The opera happened to be Othello, based on Shakespeare’s tragedy.The boy kept asking what exactly had happened between Othello, Desdemona, Iago, Cassio and Emilia. The more the father tried to explain, the mothe confused the boy became. It wasn’t the plot that left the boy consufed but the actions of human beigns, and why they acted this way.How can you explain to a child all the wickedness and manipulations human beigns are able to commit? It would be easy to tell him that the opera was just ficction but soon this boy will grow up and  come across some of these human traits. Hopefully not in shakespearian proportions…

What always drew me to Shakespeare’s work is that his tragedies are human, driven by feelings. There is no will of a god at play. His fate is not a divine fate, but very earthly and human.

The Eternal

Posted by on 01 Sep 2008 at 23:32 in Music

♫ Joy Division – Twenty Four Hours ♫

I’m addicted to Joy Division. Again. Melody, lyrics, rhythm… everything makes sense. Ian Curtis was a great poet. A new movie has been released about the band, the documentary Joy Division. Grant Gee’s movie is a complement to Anton Corbijn’s Control. The documentary contains interviews and concert footage. It’s not just a portrayal of the band but of the music scene it erupted from. Highly recommend it.

Mulher Póstuma

Posted by on 26 Aug 2008 at 15:03 in Arte, Pessoas

Se Nietzsche é o homem póstumo, Lou Salomé é, com certeza, a mulher póstuma. Amiga, aluna, amante, musa e inspiradora de vários gênios de sua época, entre eles Nietzsche, Paul Rée, Rilke, Wagner e Freud. Escreveu livros, poemas e dedicou-se à psicanálise. Alias foi a quem Freud confiou o tratamento de sua filha. Ponho aqui um dos poemas de Lou que Nietzsche musicou: Hino à Vida

Claro, como se ama um amigo
Eu te amo, vida enigmática
Que me tenhas feito exultar ou chorar,
Que me tenhas trazido felicidade ou sofrimento,
Amo-te com toda a tua crueldade,
E se deves me aniquilar,
Eu me arrancarei de teus braços
Como alguém se arranca do seio de um amigo.
Com todas as minhas forças te aperto!
Que tuas chamas me devorem,
No fogo do combate, permite-me
Sondar mais longe teu mistério.
Ser, pensar durante milênios!
Encerra-me em teus dois braços:
Se não tens mais alegria a me ofertar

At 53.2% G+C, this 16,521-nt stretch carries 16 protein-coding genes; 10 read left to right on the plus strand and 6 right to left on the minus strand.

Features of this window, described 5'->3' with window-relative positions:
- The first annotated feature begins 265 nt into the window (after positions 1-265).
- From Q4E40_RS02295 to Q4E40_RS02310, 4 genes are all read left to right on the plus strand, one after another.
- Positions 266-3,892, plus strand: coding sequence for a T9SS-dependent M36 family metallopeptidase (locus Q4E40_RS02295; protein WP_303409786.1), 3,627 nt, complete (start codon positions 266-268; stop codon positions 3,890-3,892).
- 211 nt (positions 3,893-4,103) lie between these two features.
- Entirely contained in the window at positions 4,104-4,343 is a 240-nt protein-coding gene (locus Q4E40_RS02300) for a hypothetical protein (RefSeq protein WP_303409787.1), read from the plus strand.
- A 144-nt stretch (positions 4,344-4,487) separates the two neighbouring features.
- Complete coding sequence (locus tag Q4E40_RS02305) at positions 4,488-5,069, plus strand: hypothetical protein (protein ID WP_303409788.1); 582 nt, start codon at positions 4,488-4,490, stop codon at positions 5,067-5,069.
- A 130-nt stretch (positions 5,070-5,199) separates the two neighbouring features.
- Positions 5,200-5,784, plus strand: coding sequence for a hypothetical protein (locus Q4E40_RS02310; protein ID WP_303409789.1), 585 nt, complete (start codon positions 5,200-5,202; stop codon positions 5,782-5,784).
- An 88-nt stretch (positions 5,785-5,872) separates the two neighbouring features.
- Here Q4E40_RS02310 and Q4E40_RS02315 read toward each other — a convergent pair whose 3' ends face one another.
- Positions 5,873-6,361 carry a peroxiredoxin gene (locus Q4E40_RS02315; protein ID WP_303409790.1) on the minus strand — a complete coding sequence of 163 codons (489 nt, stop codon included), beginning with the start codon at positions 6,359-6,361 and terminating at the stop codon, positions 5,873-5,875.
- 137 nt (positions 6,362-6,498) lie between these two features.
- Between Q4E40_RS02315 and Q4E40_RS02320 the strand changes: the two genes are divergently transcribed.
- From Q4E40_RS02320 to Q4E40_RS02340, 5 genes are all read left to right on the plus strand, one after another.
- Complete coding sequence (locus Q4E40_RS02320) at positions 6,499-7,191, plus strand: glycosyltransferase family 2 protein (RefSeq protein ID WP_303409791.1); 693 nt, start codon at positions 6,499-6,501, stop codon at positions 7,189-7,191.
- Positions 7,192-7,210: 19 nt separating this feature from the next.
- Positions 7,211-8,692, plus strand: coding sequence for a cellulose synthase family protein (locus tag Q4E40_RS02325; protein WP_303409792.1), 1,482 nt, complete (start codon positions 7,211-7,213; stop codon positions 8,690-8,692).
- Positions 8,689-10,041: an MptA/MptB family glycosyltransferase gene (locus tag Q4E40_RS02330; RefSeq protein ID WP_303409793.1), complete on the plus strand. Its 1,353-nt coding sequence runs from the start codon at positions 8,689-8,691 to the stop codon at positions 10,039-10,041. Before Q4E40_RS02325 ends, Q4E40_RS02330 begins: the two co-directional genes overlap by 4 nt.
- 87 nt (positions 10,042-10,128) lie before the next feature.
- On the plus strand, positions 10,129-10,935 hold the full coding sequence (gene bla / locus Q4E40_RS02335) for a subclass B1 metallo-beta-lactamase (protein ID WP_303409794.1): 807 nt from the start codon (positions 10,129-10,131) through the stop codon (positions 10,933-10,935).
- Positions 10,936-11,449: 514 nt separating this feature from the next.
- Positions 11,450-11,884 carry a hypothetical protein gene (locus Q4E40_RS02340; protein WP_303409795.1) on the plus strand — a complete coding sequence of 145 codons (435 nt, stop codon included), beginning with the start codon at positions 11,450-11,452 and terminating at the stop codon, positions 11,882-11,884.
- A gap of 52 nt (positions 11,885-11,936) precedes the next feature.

Pois bem – restam-te teus tormentos.

Posthumous Woman

Posted by on 26 Aug 2008 at 00:08 in Art, People

♫ The Mary Onettes – The Laughter ♫

If Nietzsche is the posthumous man, Lou Salome surely is the posthumous woman. Friend, pupil, lover, muse and an inspiration to many geniuses of her time, like Nietzsche, Paul Rée, Rilke, Wagner and Freud. She wrote books, poems and dedicated Escreveu livros, poemas e devoted her life to psychoanalysis. It was. Lou was the one whom Freud trusted the treatment of his own daughter. Here is one of her poems, which Nietzsche put to music: Hymn To Life.
Surely, a friend loves a friend the way
That I love you, enigmatic life —
Whether I rejoiced or wept with you,
Whether you gave me joy or pain.

I love you with all your harms;
And if you must destroy me,
I wrest myself from your arms,
As a friend tears himself away from a friend’s breast.

I embrace you with all my strength!
Let all your flames ignite me,
Let me in the ardor of the struggle
Probe your enigma ever deeper.

To live and think millennia!
Enclose me now in both your arms:
If you have no more joy to give me —
Well then—there still remains your pain.

Swedish Sounds

Posted by on 22 Aug 2008 at 13:06 in Music
If you are anything like me, you will love The Mary Onettes. These swedes make tunes in the likes of The Cure, The Smiths, Joy Division e with an 80’s feeling. After hearing one of their songs on Grey’s Anatomy and got the whole album and haven’t stopped listening to it. Last week I ordered the CD and the EP from their label: Labrador. I highly recommend it.